New technology changes the way Ontarians experience Amber Alerts

Mar 7, 2016 | Biz/Tech

Jess Reyes

The new Amber Alert grabbed the attention of the GTA television viewers Sunday evening.

The Ontario Provincial Police issued an Amber Alert at approximately 6 p.m. after reports of a possible child abduction in Orillia was broadcast across Toronto TV networks.

The message, followed by a loud buzzing noise, interrupted local broadcasts.

twitter/Peter G Goral


The new Amber Alert system was designed for the OPP to communicate with the public in a quicker way and prevent any harm to children.

The Canadian Wireless Telecommunication Association (CWTA) did not send an Amber Alert last night but has a similar system that contacts wireless cellular users.

Marc Choma, vice president of the CWTA, said the notification is available to all Canadian consumers who have cellphones but only when authorized by OPP.

“We designed this platform as a tool for the law enforcement agencies. [They] are the only ones that decide when and how an Amber Alert is issued,” Choma said.

He says users must sign up online through to receive notifications.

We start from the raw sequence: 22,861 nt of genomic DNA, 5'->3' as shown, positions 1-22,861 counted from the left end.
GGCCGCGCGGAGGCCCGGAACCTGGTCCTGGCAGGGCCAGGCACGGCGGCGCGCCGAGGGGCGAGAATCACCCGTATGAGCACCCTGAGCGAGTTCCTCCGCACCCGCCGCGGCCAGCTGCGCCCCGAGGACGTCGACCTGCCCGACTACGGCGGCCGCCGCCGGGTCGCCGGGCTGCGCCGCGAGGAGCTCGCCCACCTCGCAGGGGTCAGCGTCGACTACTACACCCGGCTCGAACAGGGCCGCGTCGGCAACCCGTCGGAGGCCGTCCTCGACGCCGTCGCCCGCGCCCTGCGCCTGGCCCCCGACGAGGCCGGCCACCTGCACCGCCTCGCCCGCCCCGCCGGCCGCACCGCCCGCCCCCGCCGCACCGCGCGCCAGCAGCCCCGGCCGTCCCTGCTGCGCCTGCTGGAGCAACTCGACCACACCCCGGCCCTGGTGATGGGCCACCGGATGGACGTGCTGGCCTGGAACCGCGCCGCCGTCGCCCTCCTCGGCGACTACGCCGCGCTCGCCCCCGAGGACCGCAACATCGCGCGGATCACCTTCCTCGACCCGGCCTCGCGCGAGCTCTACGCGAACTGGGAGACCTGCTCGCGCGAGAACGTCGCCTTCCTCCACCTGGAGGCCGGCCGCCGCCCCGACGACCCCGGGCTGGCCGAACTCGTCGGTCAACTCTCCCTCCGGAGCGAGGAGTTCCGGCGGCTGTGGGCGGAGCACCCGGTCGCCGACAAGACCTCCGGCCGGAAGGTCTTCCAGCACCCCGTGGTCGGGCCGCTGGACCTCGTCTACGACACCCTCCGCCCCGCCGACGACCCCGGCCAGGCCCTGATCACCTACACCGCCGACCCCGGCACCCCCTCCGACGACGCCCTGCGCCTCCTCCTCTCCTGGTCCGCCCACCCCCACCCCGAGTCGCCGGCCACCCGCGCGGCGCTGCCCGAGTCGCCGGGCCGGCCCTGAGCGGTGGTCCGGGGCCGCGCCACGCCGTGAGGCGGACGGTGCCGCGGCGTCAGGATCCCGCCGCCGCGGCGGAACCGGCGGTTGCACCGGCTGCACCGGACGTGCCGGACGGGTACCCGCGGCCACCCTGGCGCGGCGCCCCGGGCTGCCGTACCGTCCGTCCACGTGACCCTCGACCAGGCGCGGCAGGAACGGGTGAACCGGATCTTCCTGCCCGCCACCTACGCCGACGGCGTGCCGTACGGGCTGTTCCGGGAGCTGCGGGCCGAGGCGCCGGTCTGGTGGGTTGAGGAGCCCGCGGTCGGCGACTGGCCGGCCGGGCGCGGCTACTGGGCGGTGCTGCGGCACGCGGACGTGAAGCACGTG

This purpose of a text message is for public notification away from home.

“You’re not always sitting in front of your television and you’re not always listening to the radio, but if you’re like most of us, your cellphone is not really far away at anytime,” Choma said.

After a year of development in creating the wireless Amber Alert platform, Choma says the number of users is not as high as he expected.

“We’re at about 52,000 and even though that sounds like a lot, when we have 29-million wireless phone customers in Canada, it really isn’t a lot,” he said.

Choma encourages every wireless user to sign up for Amber Alerts to help future incidents.

The report of the missing boy was later cancelled by the OPP who later announced that he “has been located and is safe.”

Police say this was a false abduction and the child had attempted to run away from home.